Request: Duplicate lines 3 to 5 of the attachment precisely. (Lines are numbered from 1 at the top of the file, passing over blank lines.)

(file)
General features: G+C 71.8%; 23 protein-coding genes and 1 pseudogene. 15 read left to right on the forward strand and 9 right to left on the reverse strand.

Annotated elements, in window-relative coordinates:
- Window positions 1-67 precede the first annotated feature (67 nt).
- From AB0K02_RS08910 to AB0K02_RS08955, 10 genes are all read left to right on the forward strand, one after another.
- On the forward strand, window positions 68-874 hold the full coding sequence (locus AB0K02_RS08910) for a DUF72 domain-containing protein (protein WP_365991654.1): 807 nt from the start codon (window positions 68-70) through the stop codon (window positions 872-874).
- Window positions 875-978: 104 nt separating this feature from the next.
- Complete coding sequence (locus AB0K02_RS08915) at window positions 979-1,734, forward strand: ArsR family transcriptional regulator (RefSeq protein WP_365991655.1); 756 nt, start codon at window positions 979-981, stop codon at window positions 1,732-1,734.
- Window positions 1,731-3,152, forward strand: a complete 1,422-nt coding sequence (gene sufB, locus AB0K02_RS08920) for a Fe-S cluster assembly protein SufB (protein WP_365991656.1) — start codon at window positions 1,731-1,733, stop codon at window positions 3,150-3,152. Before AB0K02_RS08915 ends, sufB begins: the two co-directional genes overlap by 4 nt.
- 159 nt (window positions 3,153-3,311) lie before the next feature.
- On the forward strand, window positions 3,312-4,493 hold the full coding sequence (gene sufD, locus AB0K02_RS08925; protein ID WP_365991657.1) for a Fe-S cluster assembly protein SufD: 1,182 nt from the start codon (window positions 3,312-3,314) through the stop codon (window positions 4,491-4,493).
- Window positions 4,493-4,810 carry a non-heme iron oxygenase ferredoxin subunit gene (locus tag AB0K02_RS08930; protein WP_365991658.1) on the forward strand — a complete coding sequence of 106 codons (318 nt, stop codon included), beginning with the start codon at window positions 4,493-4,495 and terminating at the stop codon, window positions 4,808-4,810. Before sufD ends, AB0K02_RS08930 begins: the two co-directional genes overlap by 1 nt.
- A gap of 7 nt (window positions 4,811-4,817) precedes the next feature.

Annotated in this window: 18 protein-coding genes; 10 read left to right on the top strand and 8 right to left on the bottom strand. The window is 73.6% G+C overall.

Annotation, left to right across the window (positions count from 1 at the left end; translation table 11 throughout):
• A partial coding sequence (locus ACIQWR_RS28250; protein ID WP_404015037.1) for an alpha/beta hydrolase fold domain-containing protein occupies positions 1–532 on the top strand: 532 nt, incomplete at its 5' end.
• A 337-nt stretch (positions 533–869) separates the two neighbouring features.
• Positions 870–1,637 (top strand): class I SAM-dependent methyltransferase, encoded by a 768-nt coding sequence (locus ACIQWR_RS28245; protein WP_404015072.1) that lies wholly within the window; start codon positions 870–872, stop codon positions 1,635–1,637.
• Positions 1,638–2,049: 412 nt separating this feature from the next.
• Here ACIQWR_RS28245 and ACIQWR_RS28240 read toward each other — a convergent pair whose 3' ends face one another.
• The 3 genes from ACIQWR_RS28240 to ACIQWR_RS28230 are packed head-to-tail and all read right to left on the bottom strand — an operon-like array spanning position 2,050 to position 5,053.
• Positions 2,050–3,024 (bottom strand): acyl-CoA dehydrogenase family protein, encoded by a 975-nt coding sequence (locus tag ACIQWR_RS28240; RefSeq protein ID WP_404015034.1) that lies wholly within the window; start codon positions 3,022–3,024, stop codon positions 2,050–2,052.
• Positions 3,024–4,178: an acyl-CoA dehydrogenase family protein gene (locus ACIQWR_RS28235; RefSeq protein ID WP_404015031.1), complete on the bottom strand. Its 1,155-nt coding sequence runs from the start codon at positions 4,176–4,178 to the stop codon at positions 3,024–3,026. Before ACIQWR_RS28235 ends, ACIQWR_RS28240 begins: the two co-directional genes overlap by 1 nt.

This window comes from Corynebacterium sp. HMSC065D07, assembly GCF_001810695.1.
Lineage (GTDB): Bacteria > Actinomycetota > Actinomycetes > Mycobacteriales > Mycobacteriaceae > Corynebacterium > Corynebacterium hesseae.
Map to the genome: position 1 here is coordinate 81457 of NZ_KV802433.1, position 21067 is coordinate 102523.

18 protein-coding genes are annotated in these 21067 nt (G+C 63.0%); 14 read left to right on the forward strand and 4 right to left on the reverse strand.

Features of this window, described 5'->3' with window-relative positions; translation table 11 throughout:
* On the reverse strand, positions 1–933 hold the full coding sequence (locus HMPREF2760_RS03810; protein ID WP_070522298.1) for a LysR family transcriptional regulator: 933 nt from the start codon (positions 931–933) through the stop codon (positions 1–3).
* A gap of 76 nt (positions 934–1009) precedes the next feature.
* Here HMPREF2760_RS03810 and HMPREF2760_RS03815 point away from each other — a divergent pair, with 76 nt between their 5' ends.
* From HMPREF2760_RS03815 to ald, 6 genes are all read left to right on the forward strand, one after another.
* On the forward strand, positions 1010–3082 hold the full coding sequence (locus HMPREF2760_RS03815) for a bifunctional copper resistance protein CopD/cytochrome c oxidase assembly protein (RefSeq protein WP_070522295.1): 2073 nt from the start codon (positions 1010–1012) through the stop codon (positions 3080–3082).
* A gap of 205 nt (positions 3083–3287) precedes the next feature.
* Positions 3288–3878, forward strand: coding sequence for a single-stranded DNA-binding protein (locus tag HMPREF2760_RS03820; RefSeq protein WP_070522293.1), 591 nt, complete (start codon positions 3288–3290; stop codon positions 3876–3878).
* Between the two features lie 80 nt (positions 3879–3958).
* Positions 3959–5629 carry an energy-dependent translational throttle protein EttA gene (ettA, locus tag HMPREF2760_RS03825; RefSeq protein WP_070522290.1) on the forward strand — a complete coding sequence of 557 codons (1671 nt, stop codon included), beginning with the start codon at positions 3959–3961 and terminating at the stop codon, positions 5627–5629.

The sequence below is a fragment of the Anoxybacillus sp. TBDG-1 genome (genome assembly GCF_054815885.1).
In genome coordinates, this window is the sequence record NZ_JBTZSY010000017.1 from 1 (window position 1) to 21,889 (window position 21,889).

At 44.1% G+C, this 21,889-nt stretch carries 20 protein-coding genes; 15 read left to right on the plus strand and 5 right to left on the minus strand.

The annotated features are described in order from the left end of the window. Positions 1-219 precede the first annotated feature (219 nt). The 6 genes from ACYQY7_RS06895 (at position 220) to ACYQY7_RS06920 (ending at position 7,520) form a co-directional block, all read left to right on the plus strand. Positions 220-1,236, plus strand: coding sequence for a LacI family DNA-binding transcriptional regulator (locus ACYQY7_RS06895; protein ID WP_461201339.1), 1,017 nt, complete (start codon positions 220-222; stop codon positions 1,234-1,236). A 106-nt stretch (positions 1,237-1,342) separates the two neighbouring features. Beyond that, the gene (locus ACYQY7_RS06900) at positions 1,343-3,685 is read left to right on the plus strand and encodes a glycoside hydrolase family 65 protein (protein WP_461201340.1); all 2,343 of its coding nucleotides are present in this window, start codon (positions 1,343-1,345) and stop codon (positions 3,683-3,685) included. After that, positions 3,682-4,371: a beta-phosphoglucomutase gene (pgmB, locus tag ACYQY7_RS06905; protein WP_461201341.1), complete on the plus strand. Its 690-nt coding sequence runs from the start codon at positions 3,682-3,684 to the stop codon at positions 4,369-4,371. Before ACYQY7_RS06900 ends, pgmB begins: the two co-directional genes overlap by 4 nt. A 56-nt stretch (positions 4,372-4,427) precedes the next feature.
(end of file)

- Window positions 1-67 precede the first annotated feature (67 nt).
- From AB0K02_RS08910 to AB0K02_RS08955, 10 genes are all read left to right on the forward strand, one after another.
- On the forward strand, window positions 68-874 hold the full coding sequence (locus AB0K02_RS08910) for a DUF72 domain-containing protein (protein WP_365991654.1): 807 nt from the start codon (window positions 68-70) through the stop codon (window positions 872-874).